Irish campaign group concerned over China salmon deal
Undercurrent News: August 2, 2013
On Thursday, it was reported that Ireland had secured full market access to China for salmon exports, ending four years of negotiations.
Irish campaign group Save Bantry Bay said it is concerned over the cost of securing such a deal.
“I am horrified at this announcement” said Alec O’Donovan, secretary of Save Bantry Bay.
“Before any deal was done, government should have addressed the controversies already boiling at home.”
Farmed salmon is detrimental to wild salmon populations and the environment, the NGO said in a press release. For Ireland to fulfill even the smallest increase in demand in China production would have to increase dramatically – as would the associated environmental impacts, it argued.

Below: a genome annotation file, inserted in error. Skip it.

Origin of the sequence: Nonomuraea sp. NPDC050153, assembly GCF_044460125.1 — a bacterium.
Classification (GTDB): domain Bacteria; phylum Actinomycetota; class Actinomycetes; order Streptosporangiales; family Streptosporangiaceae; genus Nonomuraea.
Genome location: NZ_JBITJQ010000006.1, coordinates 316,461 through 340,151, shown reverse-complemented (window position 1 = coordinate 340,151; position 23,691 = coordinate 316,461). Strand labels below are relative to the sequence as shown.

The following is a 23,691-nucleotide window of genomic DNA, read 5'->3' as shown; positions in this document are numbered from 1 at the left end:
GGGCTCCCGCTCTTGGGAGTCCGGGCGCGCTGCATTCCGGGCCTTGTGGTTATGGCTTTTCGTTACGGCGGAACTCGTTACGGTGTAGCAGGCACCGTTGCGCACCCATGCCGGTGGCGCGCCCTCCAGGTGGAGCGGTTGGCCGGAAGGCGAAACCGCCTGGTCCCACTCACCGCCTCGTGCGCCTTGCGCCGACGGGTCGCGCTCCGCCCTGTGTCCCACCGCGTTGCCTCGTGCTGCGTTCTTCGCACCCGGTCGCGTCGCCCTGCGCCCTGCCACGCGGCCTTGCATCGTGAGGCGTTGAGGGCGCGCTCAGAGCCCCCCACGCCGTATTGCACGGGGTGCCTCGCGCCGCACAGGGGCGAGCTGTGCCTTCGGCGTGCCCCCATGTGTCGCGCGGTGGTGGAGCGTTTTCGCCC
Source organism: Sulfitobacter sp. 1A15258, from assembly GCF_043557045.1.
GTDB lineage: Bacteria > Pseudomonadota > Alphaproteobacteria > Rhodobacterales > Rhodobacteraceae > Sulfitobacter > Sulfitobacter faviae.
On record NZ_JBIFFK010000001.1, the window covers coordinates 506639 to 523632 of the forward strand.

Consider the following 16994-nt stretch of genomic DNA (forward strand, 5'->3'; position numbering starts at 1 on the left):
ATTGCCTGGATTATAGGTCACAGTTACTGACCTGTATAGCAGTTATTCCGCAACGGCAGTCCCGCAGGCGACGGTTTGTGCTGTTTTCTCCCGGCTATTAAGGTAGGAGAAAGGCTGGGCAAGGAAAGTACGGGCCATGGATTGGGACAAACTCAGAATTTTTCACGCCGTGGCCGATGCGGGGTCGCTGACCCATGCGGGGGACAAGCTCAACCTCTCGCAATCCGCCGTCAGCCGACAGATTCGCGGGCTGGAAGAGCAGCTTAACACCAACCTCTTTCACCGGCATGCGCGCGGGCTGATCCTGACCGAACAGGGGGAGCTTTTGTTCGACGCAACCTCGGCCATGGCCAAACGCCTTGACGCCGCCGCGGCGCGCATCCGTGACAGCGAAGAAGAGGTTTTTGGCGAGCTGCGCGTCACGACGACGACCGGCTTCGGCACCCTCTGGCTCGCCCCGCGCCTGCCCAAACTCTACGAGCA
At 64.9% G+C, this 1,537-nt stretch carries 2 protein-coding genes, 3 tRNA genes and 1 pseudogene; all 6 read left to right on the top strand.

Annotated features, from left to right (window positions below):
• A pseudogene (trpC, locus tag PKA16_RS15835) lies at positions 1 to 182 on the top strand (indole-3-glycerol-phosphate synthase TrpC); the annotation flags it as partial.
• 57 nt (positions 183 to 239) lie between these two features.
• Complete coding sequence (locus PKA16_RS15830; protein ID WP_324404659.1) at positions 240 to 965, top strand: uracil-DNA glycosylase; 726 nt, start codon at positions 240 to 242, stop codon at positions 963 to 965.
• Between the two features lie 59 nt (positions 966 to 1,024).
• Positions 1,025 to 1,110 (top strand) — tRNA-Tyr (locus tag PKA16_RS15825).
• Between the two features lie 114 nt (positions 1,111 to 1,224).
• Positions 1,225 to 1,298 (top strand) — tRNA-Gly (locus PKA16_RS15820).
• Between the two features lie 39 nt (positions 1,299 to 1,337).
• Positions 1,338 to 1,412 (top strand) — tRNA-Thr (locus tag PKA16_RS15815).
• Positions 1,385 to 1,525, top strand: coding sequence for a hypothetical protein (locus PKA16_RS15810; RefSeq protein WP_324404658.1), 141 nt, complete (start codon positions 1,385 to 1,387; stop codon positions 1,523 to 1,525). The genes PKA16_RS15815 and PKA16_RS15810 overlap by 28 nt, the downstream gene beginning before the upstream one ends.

Even if each person in China ate just one small portion (100g) of Irish farmed salmon a year, they would be consuming nine times Ireland’s current total output, it said.
“We have government agencies at loggerheads, and increasing numbers of anglers, fishermen, tourism business owners, residents and holiday makers protesting around the country,” said O’Donovan. “Now the ink is dry, we can only ask how government can commit to delivering massive tonnage of salmon while at the same time continuing to claim it is making ‘independent’ decisions on current applications to expand salmon farming.”
Save Bantry Bay has called on the government to undertake a full strategic environmental assessment of salmon farming policy as it says is required by EU legislation.
In addition Save Bantry Bay has asked for a review of current aquaculture licensing systems, which give almost total control to the minister of agriculture, food and the marine. To date, the government is reportedly planning neither.